Have you ever wondered what happens after you cast your vote?
Voting may be over and a lot of the results may already be in, but the work at the Sacramento County Voter Registration and Election’s Office is far from over.
"There is a lot that happens... as we stagger back in, because it was a very long night," Sacramento County Registrar of Voters, Jill LaVine said.
LaVine said said she barely got any sleep on election night. Wednesday morning, her work began before the sunrise.
After taking down signs and locking up drop off boxes, her team processes all the ballots that came in from the county’s 548 polling places.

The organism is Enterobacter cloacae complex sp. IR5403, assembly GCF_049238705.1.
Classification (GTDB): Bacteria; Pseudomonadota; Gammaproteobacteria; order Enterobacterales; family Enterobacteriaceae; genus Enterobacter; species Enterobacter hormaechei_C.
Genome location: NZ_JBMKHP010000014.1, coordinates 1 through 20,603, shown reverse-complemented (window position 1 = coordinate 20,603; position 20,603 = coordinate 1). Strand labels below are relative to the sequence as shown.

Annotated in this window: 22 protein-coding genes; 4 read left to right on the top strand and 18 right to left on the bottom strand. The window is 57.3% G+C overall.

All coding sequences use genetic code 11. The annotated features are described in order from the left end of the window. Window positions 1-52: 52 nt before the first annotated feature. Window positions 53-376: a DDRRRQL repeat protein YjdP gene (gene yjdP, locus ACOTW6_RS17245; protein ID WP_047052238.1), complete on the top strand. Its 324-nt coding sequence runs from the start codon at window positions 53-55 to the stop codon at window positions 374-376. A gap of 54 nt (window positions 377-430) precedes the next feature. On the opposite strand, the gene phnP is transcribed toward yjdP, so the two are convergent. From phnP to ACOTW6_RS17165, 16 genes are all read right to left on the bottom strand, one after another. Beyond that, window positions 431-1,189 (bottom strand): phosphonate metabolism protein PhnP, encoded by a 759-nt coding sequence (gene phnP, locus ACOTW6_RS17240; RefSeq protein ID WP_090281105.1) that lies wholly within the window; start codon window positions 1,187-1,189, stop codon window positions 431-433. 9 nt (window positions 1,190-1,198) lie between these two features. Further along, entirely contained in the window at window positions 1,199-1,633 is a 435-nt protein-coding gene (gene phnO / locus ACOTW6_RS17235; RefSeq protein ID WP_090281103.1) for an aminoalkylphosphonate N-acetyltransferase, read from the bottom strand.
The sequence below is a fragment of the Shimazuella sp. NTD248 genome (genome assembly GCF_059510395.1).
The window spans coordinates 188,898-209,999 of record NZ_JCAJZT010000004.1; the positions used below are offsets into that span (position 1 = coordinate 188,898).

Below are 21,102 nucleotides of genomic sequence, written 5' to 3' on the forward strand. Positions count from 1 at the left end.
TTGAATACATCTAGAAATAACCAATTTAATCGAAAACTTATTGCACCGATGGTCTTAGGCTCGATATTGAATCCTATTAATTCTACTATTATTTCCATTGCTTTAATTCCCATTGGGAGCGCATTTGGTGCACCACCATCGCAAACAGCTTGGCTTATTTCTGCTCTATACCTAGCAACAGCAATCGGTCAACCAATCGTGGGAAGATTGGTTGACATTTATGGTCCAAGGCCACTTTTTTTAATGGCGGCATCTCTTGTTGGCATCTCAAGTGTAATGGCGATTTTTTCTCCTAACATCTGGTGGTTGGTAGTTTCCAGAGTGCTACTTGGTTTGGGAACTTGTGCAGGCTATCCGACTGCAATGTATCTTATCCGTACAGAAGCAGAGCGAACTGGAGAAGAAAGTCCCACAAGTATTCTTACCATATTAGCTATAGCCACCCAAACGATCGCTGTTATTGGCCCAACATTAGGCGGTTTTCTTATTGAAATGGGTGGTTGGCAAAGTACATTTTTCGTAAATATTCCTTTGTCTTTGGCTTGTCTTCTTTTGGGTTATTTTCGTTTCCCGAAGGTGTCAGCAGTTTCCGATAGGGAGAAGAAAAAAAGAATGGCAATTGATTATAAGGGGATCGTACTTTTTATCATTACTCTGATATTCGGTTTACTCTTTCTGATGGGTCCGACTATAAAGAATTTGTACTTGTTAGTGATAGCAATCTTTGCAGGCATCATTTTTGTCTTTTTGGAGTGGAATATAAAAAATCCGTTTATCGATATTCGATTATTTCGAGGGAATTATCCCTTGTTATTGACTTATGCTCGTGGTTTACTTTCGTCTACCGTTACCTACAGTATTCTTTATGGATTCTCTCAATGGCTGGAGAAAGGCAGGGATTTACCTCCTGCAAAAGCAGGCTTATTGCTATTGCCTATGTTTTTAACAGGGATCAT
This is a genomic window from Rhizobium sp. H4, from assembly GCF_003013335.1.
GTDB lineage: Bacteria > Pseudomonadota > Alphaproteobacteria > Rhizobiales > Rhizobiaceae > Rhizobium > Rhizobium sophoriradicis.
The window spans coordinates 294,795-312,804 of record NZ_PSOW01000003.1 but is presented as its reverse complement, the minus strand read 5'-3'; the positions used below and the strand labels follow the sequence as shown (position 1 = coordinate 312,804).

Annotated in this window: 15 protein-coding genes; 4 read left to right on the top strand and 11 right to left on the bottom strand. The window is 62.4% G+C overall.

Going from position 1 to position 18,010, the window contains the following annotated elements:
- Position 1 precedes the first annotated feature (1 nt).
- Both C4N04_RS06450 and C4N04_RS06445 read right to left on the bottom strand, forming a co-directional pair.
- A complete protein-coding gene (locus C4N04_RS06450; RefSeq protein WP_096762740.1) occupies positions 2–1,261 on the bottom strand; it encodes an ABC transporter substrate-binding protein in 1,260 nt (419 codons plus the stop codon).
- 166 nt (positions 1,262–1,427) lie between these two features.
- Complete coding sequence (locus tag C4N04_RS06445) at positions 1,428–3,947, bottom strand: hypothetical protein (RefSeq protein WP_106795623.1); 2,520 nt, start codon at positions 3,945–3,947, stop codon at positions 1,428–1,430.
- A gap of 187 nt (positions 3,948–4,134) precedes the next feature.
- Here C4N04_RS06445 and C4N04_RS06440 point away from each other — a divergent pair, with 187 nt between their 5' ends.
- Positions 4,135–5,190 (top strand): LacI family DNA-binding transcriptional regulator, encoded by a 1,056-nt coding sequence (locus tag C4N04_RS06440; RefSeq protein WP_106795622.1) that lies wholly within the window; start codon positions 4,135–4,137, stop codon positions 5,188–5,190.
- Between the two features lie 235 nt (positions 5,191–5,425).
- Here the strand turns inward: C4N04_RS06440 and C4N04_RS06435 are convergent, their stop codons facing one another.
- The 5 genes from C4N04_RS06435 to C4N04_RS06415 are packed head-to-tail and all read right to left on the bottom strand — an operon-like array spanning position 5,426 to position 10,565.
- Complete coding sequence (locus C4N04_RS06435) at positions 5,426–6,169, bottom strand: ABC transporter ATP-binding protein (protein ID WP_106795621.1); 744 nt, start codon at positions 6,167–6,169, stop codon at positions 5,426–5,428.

Does each envelope have a signature? Are they all bubbled in, using the correct ink?
"A clean up. A big clean up, and by law we have 28 days to get it done," LaVine said.
Then comes another grueling task.
Workers will have to hand count the ballots from six random polling locations to double check if the results match what the machines calculated.
Then it's time to open the doors.
"Observers are welcome to come in. This is an open and transparent process," LaVine said.
On the day after the election, it is tradition for local party officials and campaign managers of close races, to stop by theregistrar's office.
We saw representatives from Ami Bera and Scott Jones' tight Congressional District 7 race monitor the counter early Wednesday morning. LaVine said she is confident with all of the work her office does, that the system worked.
"It's been a long night. Actually, it's been a long month. So we're grateful that we're at this point," LaVine said.